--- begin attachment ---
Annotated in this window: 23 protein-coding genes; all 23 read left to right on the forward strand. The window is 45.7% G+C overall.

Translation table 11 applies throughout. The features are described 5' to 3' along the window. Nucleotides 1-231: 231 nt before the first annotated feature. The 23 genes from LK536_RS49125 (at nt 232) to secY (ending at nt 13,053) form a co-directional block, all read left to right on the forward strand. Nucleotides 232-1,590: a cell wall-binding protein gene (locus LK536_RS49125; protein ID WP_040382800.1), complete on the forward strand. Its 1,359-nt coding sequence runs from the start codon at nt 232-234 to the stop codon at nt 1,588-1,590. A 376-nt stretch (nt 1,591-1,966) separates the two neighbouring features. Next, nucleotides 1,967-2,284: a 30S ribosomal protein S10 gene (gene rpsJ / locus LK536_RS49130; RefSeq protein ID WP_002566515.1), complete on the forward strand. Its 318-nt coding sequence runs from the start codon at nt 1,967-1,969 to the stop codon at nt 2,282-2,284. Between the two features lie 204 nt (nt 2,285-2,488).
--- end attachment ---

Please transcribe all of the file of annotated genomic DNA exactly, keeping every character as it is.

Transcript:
Annotated in this window: 23 protein-coding genes; all 23 read left to right on the forward strand. The window is 45.7% G+C overall.

Translation table 11 applies throughout. The features are described 5' to 3' along the window. Nucleotides 1-231: 231 nt before the first annotated feature. The 23 genes from LK536_RS49125 (at nt 232) to secY (ending at nt 13,053) form a co-directional block, all read left to right on the forward strand. Nucleotides 232-1,590: a cell wall-binding protein gene (locus LK536_RS49125; protein ID WP_040382800.1), complete on the forward strand. Its 1,359-nt coding sequence runs from the start codon at nt 232-234 to the stop codon at nt 1,588-1,590. A 376-nt stretch (nt 1,591-1,966) separates the two neighbouring features. Next, nucleotides 1,967-2,284: a 30S ribosomal protein S10 gene (gene rpsJ / locus LK536_RS49130; RefSeq protein ID WP_002566515.1), complete on the forward strand. Its 318-nt coding sequence runs from the start codon at nt 1,967-1,969 to the stop codon at nt 2,282-2,284. Between the two features lie 204 nt (nt 2,285-2,488).